INDIANAPOLIS — The Federal Deposit Insurance Corp. may not have farm banks specifically in its cross hairs, but it definitely wants them to stay on alert.

Richard A Fredricks, a bank examiner in the FDIC's Grand Island, Neb., office, told about 100 bankers attending the American Bankers Association's National Agricultural Bankers Conference Monday that there is a simple reason why the agency is watching agricultural lending.

"Why should we be concerned?" Fredricks asked rhetorically. "Because everything has its cycles."

Fredricks was part of a panel called "How Does the FDIC View Agricultural Banking?" During the session, he reaffirmed the FDIC's stance that while the agricultural segment had remained robust during the economic downturn, farm bank executives would be wise to observe the experiences of commercial lenders.

"Why not learn as much as we can from what our commercial brethren have been through?" Fredricks said. Such banks "plain quit underwriting … all the baseline credit risk profiling got thrown out the window when growth was the goal."

Fredricks outlined several best practices that agricultural banks should follow, placing particular emphasis on the importance of monitoring borrowers' finances on farm real estate. "It is more important to look at cash flow than it is to look at loan to value ratios. That's second," he said.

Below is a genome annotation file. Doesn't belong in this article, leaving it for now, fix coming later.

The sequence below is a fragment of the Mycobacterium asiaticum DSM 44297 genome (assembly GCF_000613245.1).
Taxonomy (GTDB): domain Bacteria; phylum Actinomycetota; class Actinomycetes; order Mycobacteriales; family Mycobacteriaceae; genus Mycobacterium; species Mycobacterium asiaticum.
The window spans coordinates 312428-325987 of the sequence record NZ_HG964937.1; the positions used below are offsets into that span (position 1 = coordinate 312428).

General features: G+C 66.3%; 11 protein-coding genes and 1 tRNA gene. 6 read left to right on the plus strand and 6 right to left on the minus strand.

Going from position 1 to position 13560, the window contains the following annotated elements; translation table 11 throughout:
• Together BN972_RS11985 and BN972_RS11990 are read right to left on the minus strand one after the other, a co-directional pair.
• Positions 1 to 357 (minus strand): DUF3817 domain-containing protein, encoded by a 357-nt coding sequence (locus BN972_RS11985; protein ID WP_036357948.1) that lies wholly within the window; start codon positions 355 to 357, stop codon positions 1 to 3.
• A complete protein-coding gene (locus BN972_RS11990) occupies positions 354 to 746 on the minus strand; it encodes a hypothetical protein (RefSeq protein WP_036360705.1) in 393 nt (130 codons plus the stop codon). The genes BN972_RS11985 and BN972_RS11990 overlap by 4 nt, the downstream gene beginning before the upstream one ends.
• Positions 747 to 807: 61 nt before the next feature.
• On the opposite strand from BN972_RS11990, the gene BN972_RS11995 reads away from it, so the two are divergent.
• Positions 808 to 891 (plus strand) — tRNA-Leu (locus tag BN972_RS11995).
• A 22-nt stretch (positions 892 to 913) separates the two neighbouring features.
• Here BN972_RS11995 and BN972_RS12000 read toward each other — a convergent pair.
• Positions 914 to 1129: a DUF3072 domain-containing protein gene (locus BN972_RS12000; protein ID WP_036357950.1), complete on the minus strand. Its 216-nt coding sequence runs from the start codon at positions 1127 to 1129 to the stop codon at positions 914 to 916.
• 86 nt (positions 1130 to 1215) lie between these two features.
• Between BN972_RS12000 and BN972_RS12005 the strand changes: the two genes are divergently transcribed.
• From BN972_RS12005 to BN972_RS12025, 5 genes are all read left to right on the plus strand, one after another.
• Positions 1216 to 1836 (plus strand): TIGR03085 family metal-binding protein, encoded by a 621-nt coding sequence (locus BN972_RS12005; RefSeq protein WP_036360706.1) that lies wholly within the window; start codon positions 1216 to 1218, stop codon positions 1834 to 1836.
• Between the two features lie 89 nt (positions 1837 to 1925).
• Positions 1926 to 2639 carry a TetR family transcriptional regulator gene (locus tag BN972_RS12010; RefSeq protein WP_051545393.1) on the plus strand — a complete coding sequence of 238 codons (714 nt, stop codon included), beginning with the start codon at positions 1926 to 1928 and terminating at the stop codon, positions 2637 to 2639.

Fredricks also noted that examiners want to see confidence from the bankers. "We want to show up and validate and trust" bank's reporting, he said.

The FDIC also wants farm banks to stress test as much as possible, particularly if the portfolio has a heavy concentration in any particular agricultural sector.

Fredricks said that it is particularly important for bankers to focus on the potential weakness of performing loans that could endure stress when economic conditions change. That way a bank can "seek credit enhancements now, while they are still available," he said.

Still, Fredricks said the FDIC is giving community banks a lot of latitude to decide what kind of stress testing is appropriate.

Analysts, as well as Fredricks, have said that farm banks' saving grace has largely been driven by lessons learned during the farm crisis of the 1980s.

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